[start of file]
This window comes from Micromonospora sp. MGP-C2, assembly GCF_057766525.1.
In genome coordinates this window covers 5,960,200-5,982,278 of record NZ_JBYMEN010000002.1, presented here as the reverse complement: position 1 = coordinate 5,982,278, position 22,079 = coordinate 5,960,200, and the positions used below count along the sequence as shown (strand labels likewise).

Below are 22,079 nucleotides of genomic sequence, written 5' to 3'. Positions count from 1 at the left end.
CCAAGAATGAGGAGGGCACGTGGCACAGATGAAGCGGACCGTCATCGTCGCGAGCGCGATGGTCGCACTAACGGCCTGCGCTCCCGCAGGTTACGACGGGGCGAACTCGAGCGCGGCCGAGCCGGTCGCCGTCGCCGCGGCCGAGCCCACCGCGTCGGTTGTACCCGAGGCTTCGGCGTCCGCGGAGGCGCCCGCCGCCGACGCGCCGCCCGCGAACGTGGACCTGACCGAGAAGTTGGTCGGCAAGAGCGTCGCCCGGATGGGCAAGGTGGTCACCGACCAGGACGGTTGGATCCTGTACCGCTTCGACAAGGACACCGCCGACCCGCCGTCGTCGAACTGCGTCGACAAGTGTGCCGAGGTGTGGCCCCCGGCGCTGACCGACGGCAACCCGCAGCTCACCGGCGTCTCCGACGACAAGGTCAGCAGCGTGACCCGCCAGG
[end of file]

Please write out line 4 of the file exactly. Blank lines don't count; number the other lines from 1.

CCAAGAATGAGGAGGGCACGTGGCACAGATGAAGCGGACCGTCATCGTCGCGAGCGCGATGGTCGCACTAACGGCCTGCGCTCCCGCAGGTTACGACGGGGCGAACTCGAGCGCGGCCGAGCCGGTCGCCGTCGCCGCGGCCGAGCCCACCGCGTCGGTTGTACCCGAGGCTTCGGCGTCCGCGGAGGCGCCCGCCGCCGACGCGCCGCCCGCGAACGTGGACCTGACCGAGAAGTTGGTCGGCAAGAGCGTCGCCCGGATGGGCAAGGTGGTCACCGACCAGGACGGTTGGATCCTGTACCGCTTCGACAAGGACACCGCCGACCCGCCGTCGTCGAACTGCGTCGACAAGTGTGCCGAGGTGTGGCCCCCGGCGCTGACCGACGGCAACCCGCAGCTCACCGGCGTCTCCGACGACAAGGTCAGCAGCGTGACCCGCCAGG